In short, I didn't see that this stadium was an improvement in any way over the Georgia Dome save the welcome presence of natural light, and I got the impression that I must not be alone. From the very beginning of the game, there were huge blocks of empty seats visible all over the stadium. (I'd guess it was half full.) Given the stadium's evident disdain for people who actually want to watch a game of football, I can't blame those ticket holders for wanting to spend their time doing something other than watch football there.
But enough about that. I went to the building not to pass judgement on it, but to watch a football game with friends. In the end, I think a good time was had by all.*
*At least, all of us cheering for the Dolphins.
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Today was a UGA home game. The Bulldogs played Samford in Sanford Stadium at 7:30pm. However, I wasn't there to see it. Instead, I had to spend the day on Tybee Island with Mom.
Don't get me wrong. I love Tybee. (And I love Mom.) Tybee is a charming coastal town with some fantastic scenery. (And Mom is Mom.) I'm happy to report that most of the island survived Hurricane Irma just fine, though plenty of scars from last week's storm were still visible everywhere. But it wasn't Tybee's beauty or Irma's wrath (or Mom's Momness) that brought us to the Georgia coast. No, we were here to attend friend Brian's beach wedding in the shadow of Tybee's historic lighthouse.
Mom rented a wonderful house at 117 Cedarwood Drive, and she, Audrey, July, and I used it as a base of operations for our weekend stay. Mom frequently visited the beach (just a few hundred yards to our north) to collect shells, each time leaving Audrey behind to rue Tybee's draconian "no pets on the beach" policy.
Sadly, I somehow managed not to take any pictures of the groom or bride, Veronika. For that matter, I don't have any pictures of groomsmen friends Ken, Keith, or Michael, either. The wedding party didn't show up on the beach until after the wedding officiant warned the attendees not to take pictures because that was the wedding photographer's job. Instead, you'll just have to be satisfied with this screen grab from the lovebird's official wedding website.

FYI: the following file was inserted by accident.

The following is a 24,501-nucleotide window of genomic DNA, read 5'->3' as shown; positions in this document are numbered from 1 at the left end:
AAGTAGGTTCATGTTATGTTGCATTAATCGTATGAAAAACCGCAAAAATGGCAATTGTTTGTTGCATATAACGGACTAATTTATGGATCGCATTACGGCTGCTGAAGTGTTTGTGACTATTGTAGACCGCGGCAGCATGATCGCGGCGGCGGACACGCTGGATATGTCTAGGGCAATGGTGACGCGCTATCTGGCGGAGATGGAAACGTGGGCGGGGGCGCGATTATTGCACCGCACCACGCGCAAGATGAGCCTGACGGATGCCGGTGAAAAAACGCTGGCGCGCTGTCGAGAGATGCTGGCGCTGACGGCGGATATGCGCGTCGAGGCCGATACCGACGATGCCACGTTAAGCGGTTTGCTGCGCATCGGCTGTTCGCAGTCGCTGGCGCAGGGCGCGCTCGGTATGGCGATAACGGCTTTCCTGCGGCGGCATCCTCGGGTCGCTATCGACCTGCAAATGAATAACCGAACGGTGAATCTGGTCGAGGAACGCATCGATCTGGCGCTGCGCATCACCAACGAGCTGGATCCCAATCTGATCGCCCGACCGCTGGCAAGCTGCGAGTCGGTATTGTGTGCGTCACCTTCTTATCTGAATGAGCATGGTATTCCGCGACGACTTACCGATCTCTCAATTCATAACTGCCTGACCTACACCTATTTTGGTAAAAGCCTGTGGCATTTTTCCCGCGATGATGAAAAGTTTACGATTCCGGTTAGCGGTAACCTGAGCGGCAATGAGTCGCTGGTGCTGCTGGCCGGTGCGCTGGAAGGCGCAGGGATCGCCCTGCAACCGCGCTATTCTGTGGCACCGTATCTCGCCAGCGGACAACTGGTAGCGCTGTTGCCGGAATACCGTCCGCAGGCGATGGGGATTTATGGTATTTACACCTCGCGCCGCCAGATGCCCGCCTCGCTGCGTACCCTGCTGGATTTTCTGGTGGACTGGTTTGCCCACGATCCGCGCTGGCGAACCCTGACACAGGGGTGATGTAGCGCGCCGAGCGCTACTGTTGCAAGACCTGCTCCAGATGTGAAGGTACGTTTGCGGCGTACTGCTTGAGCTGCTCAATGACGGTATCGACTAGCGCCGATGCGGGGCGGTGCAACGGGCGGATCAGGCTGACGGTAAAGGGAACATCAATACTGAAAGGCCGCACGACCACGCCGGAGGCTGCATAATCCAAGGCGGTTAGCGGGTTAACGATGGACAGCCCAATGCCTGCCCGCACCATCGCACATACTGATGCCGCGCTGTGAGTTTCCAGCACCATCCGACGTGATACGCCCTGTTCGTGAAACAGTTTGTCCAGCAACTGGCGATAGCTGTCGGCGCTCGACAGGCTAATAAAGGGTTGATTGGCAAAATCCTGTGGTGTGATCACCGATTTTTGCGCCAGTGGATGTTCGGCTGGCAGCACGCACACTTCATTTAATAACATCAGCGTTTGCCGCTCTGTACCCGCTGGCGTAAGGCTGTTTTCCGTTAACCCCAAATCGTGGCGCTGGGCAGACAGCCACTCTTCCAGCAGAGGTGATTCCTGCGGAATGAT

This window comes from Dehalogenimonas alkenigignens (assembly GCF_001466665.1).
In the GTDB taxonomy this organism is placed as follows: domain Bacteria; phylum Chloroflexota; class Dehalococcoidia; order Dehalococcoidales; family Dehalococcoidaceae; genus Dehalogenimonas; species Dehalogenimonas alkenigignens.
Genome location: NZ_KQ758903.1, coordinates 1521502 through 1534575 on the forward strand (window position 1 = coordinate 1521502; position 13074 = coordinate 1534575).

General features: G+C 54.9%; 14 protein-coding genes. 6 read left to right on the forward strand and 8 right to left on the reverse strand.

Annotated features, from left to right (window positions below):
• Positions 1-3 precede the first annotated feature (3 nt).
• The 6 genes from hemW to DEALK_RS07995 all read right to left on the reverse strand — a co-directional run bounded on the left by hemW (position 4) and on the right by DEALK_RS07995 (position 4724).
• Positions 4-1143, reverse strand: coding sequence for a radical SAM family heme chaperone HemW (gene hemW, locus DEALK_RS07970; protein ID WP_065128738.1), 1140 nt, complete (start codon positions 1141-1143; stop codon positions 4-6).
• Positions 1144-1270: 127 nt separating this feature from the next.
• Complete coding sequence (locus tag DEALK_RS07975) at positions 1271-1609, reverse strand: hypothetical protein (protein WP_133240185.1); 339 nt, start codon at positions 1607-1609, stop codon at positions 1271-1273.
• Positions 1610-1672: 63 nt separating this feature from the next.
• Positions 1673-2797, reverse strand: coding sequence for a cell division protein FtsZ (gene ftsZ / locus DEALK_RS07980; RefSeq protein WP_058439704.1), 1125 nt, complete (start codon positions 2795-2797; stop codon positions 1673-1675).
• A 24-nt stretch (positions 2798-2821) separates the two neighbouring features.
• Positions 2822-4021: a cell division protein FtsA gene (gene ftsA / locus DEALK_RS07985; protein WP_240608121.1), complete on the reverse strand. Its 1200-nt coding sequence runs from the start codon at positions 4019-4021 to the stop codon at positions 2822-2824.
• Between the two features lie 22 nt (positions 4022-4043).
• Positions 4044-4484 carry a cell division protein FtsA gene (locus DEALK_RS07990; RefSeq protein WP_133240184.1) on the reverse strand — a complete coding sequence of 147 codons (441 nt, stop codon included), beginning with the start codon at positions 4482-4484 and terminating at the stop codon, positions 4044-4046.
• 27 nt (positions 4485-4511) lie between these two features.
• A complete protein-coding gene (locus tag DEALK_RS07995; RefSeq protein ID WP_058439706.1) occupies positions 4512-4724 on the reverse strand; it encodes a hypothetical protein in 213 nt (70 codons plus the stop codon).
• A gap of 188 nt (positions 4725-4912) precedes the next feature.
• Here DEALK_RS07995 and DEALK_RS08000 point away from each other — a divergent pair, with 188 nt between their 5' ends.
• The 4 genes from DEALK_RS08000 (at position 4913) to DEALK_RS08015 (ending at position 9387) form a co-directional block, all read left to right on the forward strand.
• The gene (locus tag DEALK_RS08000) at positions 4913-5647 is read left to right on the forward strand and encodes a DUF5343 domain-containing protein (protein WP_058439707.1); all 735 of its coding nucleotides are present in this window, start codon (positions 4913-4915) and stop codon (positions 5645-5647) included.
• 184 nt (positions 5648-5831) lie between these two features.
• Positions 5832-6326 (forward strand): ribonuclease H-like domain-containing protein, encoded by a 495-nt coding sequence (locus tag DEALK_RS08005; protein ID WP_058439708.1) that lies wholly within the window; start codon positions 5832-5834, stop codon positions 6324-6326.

In fact, the only picture I have of the wedding was taken by friend James. (James was one of my few friends in attendance who wasn't actually in the wedding party. Matt was the other. Why was I not in the wedding party? I'm sure it had no small part to do with my vowing to Brian after Keith's wedding that I would never wear anything dressier than jeans to a wedding again. "Except mine?" Brian asked. "Even yours," I answered. That's what I like about Brian. He listens.) James couldn't resist disobeying the order not to take any pics, but he somehow still managed not to get the wedding party. (Reminder: "Never do what James does.")
I haven't attended a lot of weddings. I don't like them. Yet I found this one left an especially bittersweet taste for many reasons, not the least of which was that Brian was the last of my single friends likely to get married. From this point forward, we're all more likely to reunite at a funeral than another wedding. That's an uncomfortable thought, though it's better than imagining the possibility that I may have to sit through yet another wedding ceremony.
Good luck, Brian and Veronika. Do me a favor and be so happy together that we don't have to do this all over again, ok? Thanks.
Movies. June. 3/3.
90. (1149.) Cornered (1945)
The plot mostly involves Dick Powell getting hit in the head a lot until he accidentally murders the right guy. It might be a rough watch if not for Powell's commitment to the role. He totally owned the noir films he was in. He's so good at noir, it's almost hard for me to watch him in his early song and dance films.
91. (1150.) Gypsy (1962)
The true life story of
Gypsy Lee Rose Gypsy Rose Lee as told in song! I hope in real life, Gypsy Lee Rose Gypsy Rose Lee was more charming on stage than the very appropriately named Natalie Wood. (I liked the film anyway. It was pretty good when Wood wasn't on screen.)
92. (1151.) Zabriskie Point (1970)